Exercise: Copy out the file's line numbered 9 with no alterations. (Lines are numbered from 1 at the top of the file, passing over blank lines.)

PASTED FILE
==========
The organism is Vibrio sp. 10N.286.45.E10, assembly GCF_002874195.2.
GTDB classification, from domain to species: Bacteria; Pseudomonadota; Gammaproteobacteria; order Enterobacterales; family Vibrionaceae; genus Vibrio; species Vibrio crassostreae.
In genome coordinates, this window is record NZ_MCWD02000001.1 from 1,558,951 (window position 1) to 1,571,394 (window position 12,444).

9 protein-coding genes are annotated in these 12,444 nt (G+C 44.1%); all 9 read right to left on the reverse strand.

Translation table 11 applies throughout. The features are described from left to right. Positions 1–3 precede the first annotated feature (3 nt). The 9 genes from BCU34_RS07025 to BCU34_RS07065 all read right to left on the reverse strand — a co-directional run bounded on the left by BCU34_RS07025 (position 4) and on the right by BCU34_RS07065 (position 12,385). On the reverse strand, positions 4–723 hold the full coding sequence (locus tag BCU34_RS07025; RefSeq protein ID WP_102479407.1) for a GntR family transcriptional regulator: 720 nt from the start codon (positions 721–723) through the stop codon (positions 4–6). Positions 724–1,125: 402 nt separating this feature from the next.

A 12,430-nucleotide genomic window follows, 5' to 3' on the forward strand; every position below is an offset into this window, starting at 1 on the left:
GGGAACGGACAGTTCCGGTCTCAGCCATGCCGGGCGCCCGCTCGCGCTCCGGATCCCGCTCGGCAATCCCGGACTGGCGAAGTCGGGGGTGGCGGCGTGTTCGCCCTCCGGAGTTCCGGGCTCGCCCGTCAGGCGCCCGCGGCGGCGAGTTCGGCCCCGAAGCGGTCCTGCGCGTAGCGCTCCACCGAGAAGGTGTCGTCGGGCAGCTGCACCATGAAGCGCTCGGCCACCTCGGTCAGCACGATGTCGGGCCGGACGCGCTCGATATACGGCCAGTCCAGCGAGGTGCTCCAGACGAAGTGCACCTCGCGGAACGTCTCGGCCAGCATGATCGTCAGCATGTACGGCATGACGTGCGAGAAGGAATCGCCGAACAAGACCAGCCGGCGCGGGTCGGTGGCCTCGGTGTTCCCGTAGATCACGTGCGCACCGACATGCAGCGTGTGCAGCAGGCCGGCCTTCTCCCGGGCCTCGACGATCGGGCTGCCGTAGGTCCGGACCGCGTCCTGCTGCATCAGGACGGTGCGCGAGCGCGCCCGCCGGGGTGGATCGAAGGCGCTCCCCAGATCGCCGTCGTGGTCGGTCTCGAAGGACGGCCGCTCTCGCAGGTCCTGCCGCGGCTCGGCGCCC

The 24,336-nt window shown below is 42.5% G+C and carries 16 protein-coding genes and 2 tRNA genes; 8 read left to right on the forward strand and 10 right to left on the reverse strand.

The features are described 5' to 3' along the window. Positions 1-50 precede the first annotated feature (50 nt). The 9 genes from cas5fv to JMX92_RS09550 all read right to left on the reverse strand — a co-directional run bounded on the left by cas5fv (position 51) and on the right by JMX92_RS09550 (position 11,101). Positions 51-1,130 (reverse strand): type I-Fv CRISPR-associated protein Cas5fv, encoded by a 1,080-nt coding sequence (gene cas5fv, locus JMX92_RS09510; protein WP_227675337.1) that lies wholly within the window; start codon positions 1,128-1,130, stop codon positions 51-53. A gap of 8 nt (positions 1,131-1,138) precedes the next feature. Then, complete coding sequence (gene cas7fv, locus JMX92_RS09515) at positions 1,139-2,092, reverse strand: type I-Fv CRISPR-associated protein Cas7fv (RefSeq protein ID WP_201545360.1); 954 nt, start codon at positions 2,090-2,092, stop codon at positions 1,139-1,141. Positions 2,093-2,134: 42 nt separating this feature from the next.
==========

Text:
The features are described 5' to 3' along the window. Positions 1-50 precede the first annotated feature (50 nt). The 9 genes from cas5fv to JMX92_RS09550 all read right to left on the reverse strand — a co-directional run bounded on the left by cas5fv (position 51) and on the right by JMX92_RS09550 (position 11,101). Positions 51-1,130 (reverse strand): type I-Fv CRISPR-associated protein Cas5fv, encoded by a 1,080-nt coding sequence (gene cas5fv, locus JMX92_RS09510; protein WP_227675337.1) that lies wholly within the window; start codon positions 1,128-1,130, stop codon positions 51-53. A gap of 8 nt (positions 1,131-1,138) precedes the next feature. Then, complete coding sequence (gene cas7fv, locus JMX92_RS09515) at positions 1,139-2,092, reverse strand: type I-Fv CRISPR-associated protein Cas7fv (RefSeq protein ID WP_201545360.1); 954 nt, start codon at positions 2,090-2,092, stop codon at positions 1,139-1,141. Positions 2,093-2,134: 42 nt separating this feature from the next.